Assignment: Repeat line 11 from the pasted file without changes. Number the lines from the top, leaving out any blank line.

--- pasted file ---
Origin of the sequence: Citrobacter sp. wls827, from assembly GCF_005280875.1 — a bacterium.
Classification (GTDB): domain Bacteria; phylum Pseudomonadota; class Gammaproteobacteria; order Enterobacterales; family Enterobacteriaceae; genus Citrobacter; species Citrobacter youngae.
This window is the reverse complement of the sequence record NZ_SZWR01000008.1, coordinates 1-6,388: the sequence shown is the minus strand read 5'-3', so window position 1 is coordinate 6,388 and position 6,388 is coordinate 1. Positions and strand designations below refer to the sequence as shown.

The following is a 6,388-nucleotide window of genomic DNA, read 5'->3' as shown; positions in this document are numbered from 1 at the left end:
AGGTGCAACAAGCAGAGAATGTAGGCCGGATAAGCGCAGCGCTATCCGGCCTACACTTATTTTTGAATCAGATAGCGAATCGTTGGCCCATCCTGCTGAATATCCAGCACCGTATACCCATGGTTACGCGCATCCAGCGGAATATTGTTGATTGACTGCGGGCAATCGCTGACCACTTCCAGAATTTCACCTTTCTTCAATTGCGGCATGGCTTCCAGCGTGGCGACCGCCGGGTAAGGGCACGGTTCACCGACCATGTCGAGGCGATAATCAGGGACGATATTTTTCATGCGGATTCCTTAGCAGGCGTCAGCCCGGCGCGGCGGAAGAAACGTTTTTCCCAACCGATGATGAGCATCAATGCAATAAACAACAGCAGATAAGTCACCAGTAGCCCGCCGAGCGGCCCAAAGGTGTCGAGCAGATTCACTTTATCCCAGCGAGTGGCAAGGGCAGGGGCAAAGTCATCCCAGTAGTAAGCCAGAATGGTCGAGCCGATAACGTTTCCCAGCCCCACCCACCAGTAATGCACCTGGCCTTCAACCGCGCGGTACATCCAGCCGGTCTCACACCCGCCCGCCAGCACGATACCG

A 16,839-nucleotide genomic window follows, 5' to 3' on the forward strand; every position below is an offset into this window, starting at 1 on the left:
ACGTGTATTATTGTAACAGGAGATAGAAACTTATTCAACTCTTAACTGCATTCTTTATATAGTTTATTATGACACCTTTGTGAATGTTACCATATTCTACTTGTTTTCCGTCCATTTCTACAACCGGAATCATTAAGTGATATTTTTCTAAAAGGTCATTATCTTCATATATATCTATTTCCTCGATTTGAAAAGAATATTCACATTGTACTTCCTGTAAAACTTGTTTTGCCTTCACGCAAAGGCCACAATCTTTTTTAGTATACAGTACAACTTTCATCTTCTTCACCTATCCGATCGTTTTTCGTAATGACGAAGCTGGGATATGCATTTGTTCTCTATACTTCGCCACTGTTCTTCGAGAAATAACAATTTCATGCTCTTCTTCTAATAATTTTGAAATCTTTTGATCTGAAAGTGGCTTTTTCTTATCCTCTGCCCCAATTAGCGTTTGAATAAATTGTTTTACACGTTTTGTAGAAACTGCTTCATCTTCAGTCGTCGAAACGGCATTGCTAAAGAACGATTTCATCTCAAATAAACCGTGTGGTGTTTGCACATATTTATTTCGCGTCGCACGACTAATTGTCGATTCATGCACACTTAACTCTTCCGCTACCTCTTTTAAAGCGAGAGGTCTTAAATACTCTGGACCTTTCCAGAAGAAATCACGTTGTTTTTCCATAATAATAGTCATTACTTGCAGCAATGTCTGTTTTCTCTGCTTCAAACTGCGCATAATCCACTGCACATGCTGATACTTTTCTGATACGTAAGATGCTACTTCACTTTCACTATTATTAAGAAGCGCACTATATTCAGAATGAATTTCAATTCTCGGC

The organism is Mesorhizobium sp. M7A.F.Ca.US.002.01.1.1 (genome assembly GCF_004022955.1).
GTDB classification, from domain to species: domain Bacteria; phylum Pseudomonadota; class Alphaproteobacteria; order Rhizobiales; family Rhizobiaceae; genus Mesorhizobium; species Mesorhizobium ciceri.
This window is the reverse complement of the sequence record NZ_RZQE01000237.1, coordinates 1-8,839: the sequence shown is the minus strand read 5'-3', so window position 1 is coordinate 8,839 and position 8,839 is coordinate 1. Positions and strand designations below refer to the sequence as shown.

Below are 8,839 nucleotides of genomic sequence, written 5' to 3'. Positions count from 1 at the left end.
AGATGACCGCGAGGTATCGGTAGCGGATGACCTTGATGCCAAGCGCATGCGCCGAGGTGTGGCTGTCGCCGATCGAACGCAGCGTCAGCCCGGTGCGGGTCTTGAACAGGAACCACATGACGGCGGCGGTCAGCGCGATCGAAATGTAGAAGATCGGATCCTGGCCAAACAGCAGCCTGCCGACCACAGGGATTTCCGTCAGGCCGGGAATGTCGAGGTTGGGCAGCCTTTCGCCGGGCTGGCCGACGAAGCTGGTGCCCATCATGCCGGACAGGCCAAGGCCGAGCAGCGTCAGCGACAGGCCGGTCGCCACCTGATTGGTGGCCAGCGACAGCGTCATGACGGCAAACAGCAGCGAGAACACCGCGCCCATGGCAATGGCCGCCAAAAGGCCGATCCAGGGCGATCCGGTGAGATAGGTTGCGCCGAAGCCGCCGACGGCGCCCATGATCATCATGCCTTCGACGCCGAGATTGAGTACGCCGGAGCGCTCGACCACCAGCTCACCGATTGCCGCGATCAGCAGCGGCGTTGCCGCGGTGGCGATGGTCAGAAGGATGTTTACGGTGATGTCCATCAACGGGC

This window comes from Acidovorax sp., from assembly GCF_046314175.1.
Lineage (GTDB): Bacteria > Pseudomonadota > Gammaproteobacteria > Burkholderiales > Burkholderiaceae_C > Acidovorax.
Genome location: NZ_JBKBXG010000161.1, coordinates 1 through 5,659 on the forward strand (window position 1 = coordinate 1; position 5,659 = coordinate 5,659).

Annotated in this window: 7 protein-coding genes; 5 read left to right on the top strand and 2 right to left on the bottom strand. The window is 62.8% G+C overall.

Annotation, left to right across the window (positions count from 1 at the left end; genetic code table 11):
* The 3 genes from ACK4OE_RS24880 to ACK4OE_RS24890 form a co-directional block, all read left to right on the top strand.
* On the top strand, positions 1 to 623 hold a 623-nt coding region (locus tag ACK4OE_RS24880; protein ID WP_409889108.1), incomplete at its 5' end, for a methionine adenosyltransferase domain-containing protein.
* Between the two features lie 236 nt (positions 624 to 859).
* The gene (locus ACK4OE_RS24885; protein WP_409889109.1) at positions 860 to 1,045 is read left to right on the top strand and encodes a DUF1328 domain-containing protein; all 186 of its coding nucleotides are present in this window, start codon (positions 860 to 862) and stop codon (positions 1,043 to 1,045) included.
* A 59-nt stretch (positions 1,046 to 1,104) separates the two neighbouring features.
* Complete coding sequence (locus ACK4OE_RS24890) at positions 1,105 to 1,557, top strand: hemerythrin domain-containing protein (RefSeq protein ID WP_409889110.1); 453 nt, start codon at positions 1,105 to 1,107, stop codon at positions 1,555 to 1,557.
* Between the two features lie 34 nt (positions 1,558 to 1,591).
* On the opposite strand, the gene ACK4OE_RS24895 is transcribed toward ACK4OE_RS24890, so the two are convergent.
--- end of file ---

Below are 8,839 nucleotides of genomic sequence, written 5' to 3'. Positions count from 1 at the left end.